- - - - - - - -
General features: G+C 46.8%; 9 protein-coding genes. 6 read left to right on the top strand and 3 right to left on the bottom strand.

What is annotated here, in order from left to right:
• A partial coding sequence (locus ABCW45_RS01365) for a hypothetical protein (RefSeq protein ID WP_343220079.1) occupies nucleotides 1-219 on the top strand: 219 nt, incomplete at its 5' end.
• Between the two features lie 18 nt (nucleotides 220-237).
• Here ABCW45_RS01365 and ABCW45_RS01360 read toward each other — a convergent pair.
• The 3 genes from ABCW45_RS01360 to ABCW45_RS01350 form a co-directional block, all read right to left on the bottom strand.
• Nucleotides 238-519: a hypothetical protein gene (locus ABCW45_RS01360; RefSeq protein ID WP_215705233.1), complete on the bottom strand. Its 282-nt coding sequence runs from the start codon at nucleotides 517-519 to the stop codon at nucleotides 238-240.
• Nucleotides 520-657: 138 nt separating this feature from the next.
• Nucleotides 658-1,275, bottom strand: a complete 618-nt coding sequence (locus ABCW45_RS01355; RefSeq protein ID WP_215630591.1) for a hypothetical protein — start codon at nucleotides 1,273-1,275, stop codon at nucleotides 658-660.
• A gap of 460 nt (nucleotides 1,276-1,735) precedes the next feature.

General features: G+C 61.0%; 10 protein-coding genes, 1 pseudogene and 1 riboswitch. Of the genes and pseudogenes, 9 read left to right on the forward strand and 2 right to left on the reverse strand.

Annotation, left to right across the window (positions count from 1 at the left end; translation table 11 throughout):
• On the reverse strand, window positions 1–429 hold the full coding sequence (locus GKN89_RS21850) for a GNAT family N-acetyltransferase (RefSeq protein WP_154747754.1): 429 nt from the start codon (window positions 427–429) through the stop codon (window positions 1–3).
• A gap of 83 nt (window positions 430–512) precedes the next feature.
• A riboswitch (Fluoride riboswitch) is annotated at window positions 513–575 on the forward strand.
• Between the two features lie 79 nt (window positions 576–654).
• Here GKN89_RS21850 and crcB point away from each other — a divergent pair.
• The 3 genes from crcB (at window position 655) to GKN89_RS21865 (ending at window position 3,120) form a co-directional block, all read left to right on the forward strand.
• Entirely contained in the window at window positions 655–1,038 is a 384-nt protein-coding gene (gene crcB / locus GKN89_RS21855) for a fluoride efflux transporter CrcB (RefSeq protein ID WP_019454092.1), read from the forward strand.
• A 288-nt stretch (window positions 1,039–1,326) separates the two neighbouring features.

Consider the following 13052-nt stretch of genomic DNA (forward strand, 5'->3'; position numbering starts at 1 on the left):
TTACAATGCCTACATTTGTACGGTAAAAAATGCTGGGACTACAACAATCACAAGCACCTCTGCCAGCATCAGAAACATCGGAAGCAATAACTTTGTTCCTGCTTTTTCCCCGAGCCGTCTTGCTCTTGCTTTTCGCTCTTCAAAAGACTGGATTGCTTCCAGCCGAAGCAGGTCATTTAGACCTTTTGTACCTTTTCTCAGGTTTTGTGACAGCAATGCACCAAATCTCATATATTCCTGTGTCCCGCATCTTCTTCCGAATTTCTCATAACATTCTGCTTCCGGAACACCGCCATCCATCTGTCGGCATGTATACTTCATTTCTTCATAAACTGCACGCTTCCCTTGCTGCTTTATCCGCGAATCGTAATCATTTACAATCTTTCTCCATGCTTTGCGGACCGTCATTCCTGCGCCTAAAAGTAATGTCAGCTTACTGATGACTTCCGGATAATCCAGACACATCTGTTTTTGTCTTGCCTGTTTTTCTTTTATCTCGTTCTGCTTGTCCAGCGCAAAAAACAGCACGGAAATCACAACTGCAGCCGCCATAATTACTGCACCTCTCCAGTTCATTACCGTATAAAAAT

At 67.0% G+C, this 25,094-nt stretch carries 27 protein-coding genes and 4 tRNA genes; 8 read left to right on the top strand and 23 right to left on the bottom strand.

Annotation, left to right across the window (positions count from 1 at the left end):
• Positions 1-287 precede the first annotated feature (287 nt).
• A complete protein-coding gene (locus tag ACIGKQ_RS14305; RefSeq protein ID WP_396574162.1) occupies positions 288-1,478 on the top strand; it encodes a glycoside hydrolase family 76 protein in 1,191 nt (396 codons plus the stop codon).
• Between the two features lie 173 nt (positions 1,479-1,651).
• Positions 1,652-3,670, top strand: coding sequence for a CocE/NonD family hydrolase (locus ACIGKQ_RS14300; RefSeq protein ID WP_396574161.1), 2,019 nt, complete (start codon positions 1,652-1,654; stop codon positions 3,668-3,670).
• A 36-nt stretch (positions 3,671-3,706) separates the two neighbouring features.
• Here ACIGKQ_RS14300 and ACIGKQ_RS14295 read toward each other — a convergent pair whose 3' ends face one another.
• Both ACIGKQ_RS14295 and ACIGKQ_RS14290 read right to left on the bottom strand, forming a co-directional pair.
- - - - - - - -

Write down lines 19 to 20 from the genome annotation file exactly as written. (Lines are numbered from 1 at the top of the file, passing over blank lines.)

• Entirely contained in the window at window positions 655–1,038 is a 384-nt protein-coding gene (gene crcB / locus GKN89_RS21855) for a fluoride efflux transporter CrcB (RefSeq protein ID WP_019454092.1), read from the forward strand.
• A 288-nt stretch (window positions 1,039–1,326) separates the two neighbouring features.